By Buck Roggeman, President of TCCC
We never realize how good our parents are until we become parents ourselves.
Growing up, I always knew that I had an incredible Dad who lived an amazing life.
At various times in my childhood, I learned that Dad played college football for Purdue University, played pro football for the Chicago Bears and even fought in the Korean War as a proud member of the United States Marine Corps.
Dad had a bald head, biceps that looked like cannon balls, and a voice that sounded like thunder from Mount Olympus.
If I chose one adjective to describe Dad, it would have to be strong. His feats of strength at times seemed almost super human while I was growing up.
When contractors unearthed a couple of boulders in back of our house in Indiana, Dad decided they would look good in our back yard. He talked it over with the builders, and they said we could have the boulders if Dad could get them to our yard.
Dad went “World Strongest Man” style on it and rolled the boulders into our backyard all by himself.
When we wanted a basketball hoop in our driveway at the same house, Dad mixed the concrete, set the pole, then attempted to hang the backboard using our family’s wobbly wooden later.
Dad would never admit this himself, but he was pretty handy around the house. Unfortunately, the ladder collapsed and the backboard slammed on to the top of Dad’s head. As he stemmed the bleeding with a handkerchief, the five kids went running for the house absolutely sure that we weren’t going to have a basket.
But Dad was never wired to quit. He walked around to the back yard and single-handedly lifted our full-sized picnic table up by wedging one edge against his waist and waddling around to the driveway. He stood on the table and finished the job. He threw open the door to the house and yelled in that huge voice, “Who wants to shoot some baskets?”
The strongest I have ever seen my Dad, however, has been displayed over the past six years.
In August 2007, Dad had three rods and eight screws inserted into his back, fusing his bottom five vertebrae. He spent weeks at a rehab center, being nursed back to health by the love of his life and wife of 49 years, Florence.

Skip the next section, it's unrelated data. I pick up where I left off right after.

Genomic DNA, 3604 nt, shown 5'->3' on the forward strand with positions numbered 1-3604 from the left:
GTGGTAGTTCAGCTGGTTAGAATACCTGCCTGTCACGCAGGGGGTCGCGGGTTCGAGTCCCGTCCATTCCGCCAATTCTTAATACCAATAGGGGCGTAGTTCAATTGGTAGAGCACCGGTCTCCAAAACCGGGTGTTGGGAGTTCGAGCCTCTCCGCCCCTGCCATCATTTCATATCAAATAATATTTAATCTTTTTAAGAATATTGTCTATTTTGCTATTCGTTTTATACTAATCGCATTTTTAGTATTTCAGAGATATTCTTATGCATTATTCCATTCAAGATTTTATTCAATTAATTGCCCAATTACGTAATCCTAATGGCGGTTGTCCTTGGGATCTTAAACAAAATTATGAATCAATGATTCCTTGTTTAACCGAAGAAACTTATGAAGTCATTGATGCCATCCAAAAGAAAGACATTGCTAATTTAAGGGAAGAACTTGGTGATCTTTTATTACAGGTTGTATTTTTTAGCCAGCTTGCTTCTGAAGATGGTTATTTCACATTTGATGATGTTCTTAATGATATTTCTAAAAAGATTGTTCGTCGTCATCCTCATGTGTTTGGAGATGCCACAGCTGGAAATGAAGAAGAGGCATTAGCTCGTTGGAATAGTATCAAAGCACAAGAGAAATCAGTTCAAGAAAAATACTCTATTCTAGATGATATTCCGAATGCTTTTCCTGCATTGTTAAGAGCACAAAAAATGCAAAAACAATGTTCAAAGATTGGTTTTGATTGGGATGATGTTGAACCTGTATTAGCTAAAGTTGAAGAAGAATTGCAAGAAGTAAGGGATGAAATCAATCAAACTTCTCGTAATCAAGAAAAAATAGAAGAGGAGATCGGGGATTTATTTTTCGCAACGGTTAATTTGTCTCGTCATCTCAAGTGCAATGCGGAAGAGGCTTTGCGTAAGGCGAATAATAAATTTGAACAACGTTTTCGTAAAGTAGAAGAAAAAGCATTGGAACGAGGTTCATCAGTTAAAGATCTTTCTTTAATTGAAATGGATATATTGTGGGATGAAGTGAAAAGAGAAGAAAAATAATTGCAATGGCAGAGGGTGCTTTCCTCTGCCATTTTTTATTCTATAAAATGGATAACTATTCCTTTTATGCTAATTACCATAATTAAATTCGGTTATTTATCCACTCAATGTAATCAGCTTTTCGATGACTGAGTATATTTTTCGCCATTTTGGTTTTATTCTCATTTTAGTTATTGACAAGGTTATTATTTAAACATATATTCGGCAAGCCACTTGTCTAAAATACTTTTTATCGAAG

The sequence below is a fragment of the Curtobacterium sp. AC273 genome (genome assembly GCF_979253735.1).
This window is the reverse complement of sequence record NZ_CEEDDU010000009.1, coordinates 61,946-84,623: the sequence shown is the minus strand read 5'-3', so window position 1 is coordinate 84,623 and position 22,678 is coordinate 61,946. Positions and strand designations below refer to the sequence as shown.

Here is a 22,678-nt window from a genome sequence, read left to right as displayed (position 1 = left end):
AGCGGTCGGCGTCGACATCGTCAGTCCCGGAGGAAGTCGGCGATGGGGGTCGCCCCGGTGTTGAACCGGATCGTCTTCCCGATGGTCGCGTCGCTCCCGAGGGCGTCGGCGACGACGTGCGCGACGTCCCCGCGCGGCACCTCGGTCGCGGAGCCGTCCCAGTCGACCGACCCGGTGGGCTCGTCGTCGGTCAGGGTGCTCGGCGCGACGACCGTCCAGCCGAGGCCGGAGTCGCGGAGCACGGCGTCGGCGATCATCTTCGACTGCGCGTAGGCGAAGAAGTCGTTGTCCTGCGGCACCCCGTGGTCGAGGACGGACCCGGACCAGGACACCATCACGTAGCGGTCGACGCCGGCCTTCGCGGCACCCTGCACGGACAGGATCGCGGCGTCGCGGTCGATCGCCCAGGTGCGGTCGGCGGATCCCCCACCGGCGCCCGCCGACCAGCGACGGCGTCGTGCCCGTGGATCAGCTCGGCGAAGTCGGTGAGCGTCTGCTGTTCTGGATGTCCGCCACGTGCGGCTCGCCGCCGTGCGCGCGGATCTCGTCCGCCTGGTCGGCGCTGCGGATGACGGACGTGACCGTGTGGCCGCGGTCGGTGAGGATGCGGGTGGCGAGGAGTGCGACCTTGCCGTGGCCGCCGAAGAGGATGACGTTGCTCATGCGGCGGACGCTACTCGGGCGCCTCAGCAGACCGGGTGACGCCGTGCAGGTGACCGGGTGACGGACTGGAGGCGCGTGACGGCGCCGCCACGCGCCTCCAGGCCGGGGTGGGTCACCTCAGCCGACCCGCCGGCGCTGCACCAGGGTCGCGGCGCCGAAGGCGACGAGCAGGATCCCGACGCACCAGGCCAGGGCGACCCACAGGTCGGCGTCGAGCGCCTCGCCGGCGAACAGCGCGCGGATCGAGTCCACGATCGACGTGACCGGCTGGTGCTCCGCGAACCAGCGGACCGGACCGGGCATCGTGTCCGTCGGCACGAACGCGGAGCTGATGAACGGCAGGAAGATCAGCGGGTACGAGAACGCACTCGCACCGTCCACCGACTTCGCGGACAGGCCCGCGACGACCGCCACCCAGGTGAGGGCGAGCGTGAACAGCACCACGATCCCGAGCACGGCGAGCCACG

Eventually, Dad was healthy enough to return home from the rehab center.
What he was not prepared for was the next day when Mom had to enter the hospital with a mysterious swelling in her throat around her thyroid. Dad, who still could not walk after his surgery, watched as the only woman he had ever loved, died 10 days later in the hospital.
At the funeral service, Dad was in a wheel chair while the kids tended to his needs, and I remember him gathering us in the vestibule of the church where he and Mom had been attending Mass for the previous 11 years.
“I know all of you are sad, but we’re all going to hold it together for your mother,” He said.
In the months that followed, Dad learned to walk again and worked to rehabilitate his body.
It was the strongest I had ever seen Dad.
That is until he proved to be even stronger two years later.
That’s when my brother, Rock, was diagnosed with follicular lymphoma.
Dad abandoned his life in Indiana and moved in with my brother in Greenville, North Carolina. He was there for every chemotherapy session and every radiation treatment. He celebrated good white blood cell counts and supported my brother through the long, dark journey that eventually ended in his death three years ago.
Now, as Dad settles in to this next phase of his life, still the only adjective that comes to mind is his indomitable strength.
He uses a walker to get around the house, he’s in a wheel chair when he goes to a movie or out to eat, but he remains the epitome of strength.
When I want to complain about the inconveniences of life or complications at work, I think of all that Dad has endured in these past six years.
He has a will that refused to break when fate took away two of the most precious people in his life.
As I hold my daughter close on this Father’s Day and enjoy a delicious meal cooked by my wife, I’ll be thinking of my Dad, who proves to me every day that we can get stronger as we get older.
Time to go make a phone call…